NEW YORK (AP) — Institutionalized for more than three decades and largely deaf and mute, Judith Scott found her voice through art, forming intricate sculptures of yarn, fabric and other fibers tightly wrapped around an array of found objects.
Born with Down syndrome, the late artist is getting her first solo museum exhibition in the United States. "Bound and Unbound" opens Friday at the Brooklyn Museum featuring 60 of her cocoon-like works.
But the honor would not have fazed Scott, who died in 2005 at 61. It was the creative process — not accolades — that engaged her.
Scott was single-minded about her work. As soon as she finished a piece she pushed it away to signal she was done and immediately moved on to her next project. Found or salvaged objects, everything from fans to shopping carts, gave shape to her wrapping and weaving technique.
Born in Cincinnati, Scott was largely isolated for 35 years until her sister, Joyce, became her legal guardian and introduced her to the Creative Growth Art Center in Oakland, California, in 1987. While Scott had shown no artistic aptitude, Joyce Scott felt the facility for adults with developmental and mental disabilities would be a nurturing place for her.
It took nearly two years for Scott to begin expressing herself artistically, after a teacher brought some textiles to class and Scott picked up some sticks and began wrapping them. From then on, she was given free rein to select her materials. Gradually, her brightly-colored pieces got more complex. Some got quite large including a fiber-encased shopping cart, one of the few pieces where the object is not disguised.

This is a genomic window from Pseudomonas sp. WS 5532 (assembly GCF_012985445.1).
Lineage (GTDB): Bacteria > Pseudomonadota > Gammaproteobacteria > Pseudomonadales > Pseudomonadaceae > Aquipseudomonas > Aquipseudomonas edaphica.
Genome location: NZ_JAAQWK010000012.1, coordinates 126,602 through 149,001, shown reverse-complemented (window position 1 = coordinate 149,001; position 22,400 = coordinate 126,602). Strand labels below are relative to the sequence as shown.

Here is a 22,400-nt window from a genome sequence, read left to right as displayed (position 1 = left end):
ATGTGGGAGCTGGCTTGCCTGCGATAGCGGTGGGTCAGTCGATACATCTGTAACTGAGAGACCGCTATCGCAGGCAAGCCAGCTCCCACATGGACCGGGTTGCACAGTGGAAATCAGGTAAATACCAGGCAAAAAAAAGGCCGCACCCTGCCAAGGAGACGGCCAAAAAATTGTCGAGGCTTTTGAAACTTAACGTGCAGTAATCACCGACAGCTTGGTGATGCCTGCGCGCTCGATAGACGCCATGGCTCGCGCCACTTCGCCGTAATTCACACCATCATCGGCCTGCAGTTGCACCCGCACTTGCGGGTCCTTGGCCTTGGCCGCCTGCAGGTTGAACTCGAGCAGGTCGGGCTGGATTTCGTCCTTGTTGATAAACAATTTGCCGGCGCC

"Her work had nothing to do with art therapy," said Frank Maresca, whose Chelsea gallery champions self-taught artists. "She was born with a gift of creativity" that's about form, color and process — "all the things that contemporary and modern artists are about."
Even though her work has been shown in other museums and art galleries and several major museums own some of her pieces, he said she remains largely unknown to the general public.
Maresca said he was bowled over by her creativity the minute he met her some 20 years ago and immediately decided to showcase her work at his Ricco Maresca Gallery.
"My sister was considered worthless and effectively cast aside for 35 years by society," said Joyce Scott. "It is a tribute to her inner resilience that once given the opportunity she was embraced as an artist of outstanding ability and originality."
But she said Judith Scott couldn't have realized her potential without Creative Growth.
"Judith's life and work really follows the change in disability culture and the arts that we have seen in the past few decades," said its director, Tom di Maria. "For Judith to go from an institution to the highest level of cultural achievement "is a testament to how far we have come."
Co-curators Matthew Higgs and Catherine Morris said the exhibition's goal was to build on the work Scott created for nearly 20 years.
"It's a larger narrative around the question of the relationship between creativity and disability," Higgs said.
The exhibition runs through March 29.